The criticisms in Jesus' original sayings were by a Jew of his own people; they are not the criticism of people who are other.

 We might notice his condemnation of hair splitting about whether swearing upon the altar, or only the gold of the altar, was binding, (23:16-22) and his sarcasm about being finicky over small matters like tithing herbs while swallowing camels whole. (23:23-24) Jesus neither condemns the holiness of the altar, or decries the necessity of tithing— of keeping the law in detail. He does not condemn this; he condemns fussiness over the small things while ignoring much larger issues.

Buried in that verse is the fact that mint  (23:23) "is never mentioned in Jewish sources as a tithing herb." (Levine op. cit. see the note on Matt. 23:23) Don't make up shibboleths and treat them as God's law— not that we Christians would ever argue over shifting pews, or which hymns to sing, or whether a hungry man deserved charity... also known as love.

"The weightier matters of the law" are "justice and mercy and faith." (23:23) There is a sense in which despite our terrible ignorance of our Jewish tradition, we Christians are "a law unto ourselves." We "possess the law" when we "do what the law requires." Paul spoke in Romans 2:14 of we Gentiles doing this "instinctively."

That instinct is well served by seeking justice for all people, not just ourselves; by being compassionate (merciful) to all people, not just ourselves, and by trusting God (faith) enough to actually live like this even in the small matters of "dill and cumin." Such instincts will preserve us from the violence of Matthew's condemnations. Indeed they will make us recoil instinctively from attitudes such as Matthew's.

Indeed, if we read Matthew 23 and do not recoil instinctively, there is a message for us: Matthew 23 is us. We are the ones being criticised. We are the ones who are today the "Scribes and the Pharisees" of the text—  ones who "project our own nit-picking hypocrisies onto Pharisees who were doing their best to be faithful to God."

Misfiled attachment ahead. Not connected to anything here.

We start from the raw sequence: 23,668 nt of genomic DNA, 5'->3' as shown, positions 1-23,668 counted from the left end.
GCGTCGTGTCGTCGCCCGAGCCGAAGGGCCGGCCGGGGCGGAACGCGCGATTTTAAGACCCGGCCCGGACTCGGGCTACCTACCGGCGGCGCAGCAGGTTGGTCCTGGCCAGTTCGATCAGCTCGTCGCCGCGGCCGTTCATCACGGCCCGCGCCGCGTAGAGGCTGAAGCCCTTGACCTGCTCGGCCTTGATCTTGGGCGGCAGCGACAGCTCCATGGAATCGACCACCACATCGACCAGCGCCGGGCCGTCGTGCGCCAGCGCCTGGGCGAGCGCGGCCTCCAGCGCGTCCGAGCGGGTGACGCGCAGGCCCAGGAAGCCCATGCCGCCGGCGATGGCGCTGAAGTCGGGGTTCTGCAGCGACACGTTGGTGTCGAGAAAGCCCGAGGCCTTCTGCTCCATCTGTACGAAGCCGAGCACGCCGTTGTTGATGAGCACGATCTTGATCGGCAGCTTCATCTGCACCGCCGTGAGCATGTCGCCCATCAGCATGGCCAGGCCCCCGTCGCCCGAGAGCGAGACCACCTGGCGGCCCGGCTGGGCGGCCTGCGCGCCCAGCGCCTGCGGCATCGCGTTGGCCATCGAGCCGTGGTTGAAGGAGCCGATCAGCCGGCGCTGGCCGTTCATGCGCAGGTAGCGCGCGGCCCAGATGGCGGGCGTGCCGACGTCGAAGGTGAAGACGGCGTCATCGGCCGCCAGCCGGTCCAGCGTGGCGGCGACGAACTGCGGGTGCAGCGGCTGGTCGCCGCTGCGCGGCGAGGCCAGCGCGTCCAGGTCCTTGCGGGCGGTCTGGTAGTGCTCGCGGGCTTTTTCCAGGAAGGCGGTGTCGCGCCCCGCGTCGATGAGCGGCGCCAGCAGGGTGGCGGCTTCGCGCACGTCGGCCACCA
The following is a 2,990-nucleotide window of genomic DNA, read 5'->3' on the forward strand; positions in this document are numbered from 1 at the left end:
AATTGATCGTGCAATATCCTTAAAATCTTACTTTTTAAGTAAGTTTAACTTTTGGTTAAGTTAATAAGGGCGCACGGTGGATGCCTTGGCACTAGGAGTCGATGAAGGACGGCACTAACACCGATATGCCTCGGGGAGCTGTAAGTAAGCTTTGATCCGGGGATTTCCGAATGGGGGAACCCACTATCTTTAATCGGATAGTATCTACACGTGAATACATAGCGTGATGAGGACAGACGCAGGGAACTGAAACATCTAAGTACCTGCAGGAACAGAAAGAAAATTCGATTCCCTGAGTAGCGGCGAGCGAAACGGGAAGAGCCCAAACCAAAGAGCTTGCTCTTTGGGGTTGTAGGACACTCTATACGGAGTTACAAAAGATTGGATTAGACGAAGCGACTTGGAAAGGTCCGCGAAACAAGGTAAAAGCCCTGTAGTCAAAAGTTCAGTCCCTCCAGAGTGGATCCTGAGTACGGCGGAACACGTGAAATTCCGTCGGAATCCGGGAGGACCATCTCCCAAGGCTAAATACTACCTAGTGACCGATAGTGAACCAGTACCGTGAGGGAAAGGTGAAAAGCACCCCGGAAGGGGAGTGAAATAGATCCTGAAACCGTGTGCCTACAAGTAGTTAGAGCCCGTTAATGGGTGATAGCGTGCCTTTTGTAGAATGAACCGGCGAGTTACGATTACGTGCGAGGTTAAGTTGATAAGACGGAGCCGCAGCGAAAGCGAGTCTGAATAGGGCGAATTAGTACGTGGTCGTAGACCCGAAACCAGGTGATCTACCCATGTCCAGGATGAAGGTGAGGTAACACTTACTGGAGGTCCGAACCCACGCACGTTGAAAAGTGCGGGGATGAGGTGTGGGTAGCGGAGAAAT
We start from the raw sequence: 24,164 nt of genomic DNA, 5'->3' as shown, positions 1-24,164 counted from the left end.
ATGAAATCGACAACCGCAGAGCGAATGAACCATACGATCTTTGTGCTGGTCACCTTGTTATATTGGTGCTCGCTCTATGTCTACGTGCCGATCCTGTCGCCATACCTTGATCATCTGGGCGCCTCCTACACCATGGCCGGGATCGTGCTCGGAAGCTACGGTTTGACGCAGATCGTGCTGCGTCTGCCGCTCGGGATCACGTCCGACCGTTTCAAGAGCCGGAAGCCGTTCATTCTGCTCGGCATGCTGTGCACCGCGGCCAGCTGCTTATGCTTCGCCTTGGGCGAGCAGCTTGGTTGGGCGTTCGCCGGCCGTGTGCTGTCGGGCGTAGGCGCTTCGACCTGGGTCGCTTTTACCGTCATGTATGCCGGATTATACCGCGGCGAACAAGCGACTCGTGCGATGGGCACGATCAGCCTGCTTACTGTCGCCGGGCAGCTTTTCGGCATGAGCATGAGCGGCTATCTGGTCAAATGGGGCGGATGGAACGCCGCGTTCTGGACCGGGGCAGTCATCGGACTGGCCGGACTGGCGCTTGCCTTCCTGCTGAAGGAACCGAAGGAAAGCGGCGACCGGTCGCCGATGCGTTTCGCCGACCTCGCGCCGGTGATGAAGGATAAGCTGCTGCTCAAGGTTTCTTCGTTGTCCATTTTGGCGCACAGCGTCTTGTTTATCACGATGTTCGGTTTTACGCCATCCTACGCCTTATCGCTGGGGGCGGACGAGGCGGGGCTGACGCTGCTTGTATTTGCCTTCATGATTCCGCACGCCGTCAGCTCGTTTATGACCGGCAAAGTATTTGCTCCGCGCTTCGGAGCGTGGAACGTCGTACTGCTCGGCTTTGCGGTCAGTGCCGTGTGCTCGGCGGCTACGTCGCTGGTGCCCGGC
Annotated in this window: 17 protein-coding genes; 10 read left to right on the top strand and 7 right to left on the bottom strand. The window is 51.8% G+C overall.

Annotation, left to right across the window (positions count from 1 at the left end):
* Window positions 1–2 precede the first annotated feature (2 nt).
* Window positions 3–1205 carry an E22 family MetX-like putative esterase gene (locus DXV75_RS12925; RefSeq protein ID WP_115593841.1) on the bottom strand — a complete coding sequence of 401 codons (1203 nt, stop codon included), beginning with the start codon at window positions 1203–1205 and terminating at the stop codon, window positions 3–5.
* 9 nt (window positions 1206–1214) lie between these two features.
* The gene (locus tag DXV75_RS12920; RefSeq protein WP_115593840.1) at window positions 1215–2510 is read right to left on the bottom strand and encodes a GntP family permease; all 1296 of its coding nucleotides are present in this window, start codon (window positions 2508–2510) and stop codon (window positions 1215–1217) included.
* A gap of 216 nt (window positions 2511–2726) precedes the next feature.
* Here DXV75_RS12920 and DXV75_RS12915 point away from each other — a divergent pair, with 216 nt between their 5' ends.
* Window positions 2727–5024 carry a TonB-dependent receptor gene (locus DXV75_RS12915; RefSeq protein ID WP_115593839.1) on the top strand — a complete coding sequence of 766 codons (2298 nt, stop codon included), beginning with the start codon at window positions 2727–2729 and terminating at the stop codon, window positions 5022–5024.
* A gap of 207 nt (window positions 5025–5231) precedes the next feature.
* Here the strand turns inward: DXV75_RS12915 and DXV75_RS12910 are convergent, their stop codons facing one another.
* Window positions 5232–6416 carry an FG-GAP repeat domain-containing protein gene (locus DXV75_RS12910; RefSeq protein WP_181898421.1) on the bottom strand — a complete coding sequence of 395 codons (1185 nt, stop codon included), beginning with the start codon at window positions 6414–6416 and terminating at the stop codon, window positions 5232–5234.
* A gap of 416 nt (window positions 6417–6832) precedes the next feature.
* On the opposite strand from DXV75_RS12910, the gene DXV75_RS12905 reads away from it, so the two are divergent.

One of my abiding memories of my Dad is getting into trouble. He was always pained and regretful when I needed being disciplined. He was disappointed in me, expecting better of me, rather than angry. (I gave him reason enough to be angry!) There is much more of Matthew in me. I defend my position and pour out my anger. When I confront wrong I am too much incensed by the injustice and too little unfeeling of the pain and humanity of the transgressor.

Faith which seeks the "weightier matters of the law" is indeed afire for justice. But it also burns with compassion. We have only the bare translated text of Matthew, not his person, and barely a hint of his situation.  His nuance and his synagogue friendships— his relatives even— are lost to us. If we do not inject them back into the text with the imagination of compassion and the wisdom of justice, we turn him into a hand book for haters...

...and we risk using his words as weapons which ultimately condemn us. We risk becoming the people he describes.

Andrew Prior

Direct Biblical quotations in this page are taken from The New Revised Standard Version Bible, copyright 1989, Division of Christian Education of the National Council of the Churches of Christ in the United States of America. Used by permission. All rights reserved. Please note that references to Wikipedia and other websites are intended to provide extra information for folk who don't have easy access to commentaries or a library. Wikipedia is never more than an introductory tool, and certainly not the last word in matters biblical!